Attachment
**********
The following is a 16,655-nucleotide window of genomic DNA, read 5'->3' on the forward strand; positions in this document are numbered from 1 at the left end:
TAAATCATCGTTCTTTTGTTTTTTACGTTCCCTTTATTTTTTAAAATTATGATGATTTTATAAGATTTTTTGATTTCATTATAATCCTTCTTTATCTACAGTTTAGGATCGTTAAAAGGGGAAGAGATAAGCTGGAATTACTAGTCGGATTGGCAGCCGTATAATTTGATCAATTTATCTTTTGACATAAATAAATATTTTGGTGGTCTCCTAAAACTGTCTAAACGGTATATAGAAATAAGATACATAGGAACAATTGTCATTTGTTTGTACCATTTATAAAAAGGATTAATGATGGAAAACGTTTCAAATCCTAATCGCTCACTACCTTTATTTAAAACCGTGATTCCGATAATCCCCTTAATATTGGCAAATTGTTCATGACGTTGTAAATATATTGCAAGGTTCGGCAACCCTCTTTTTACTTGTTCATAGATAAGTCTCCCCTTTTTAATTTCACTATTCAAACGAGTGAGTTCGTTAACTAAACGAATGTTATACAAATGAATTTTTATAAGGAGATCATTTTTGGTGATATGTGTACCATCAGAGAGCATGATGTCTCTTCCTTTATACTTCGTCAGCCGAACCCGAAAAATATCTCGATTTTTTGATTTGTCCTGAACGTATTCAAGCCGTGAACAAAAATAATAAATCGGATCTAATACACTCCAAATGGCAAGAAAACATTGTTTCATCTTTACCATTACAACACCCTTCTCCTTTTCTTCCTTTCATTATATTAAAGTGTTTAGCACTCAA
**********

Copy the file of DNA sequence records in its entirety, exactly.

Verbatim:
The following is a 16,655-nucleotide window of genomic DNA, read 5'->3' on the forward strand; positions in this document are numbered from 1 at the left end:
TAAATCATCGTTCTTTTGTTTTTTACGTTCCCTTTATTTTTTAAAATTATGATGATTTTATAAGATTTTTTGATTTCATTATAATCCTTCTTTATCTACAGTTTAGGATCGTTAAAAGGGGAAGAGATAAGCTGGAATTACTAGTCGGATTGGCAGCCGTATAATTTGATCAATTTATCTTTTGACATAAATAAATATTTTGGTGGTCTCCTAAAACTGTCTAAACGGTATATAGAAATAAGATACATAGGAACAATTGTCATTTGTTTGTACCATTTATAAAAAGGATTAATGATGGAAAACGTTTCAAATCCTAATCGCTCACTACCTTTATTTAAAACCGTGATTCCGATAATCCCCTTAATATTGGCAAATTGTTCATGACGTTGTAAATATATTGCAAGGTTCGGCAACCCTCTTTTTACTTGTTCATAGATAAGTCTCCCCTTTTTAATTTCACTATTCAAACGAGTGAGTTCGTTAACTAAACGAATGTTATACAAATGAATTTTTATAAGGAGATCATTTTTGGTGATATGTGTACCATCAGAGAGCATGATGTCTCTTCCTTTATACTTCGTCAGCCGAACCCGAAAAATATCTCGATTTTTTGATTTGTCCTGAACGTATTCAAGCCGTGAACAAAAATAATAAATCGGATCTAATACACTCCAAATGGCAAGAAAACATTGTTTCATCTTTACCATTACAACACCCTTCTCCTTTTCTTCCTTTCATTATATTAAAGTGTTTAGCACTCAA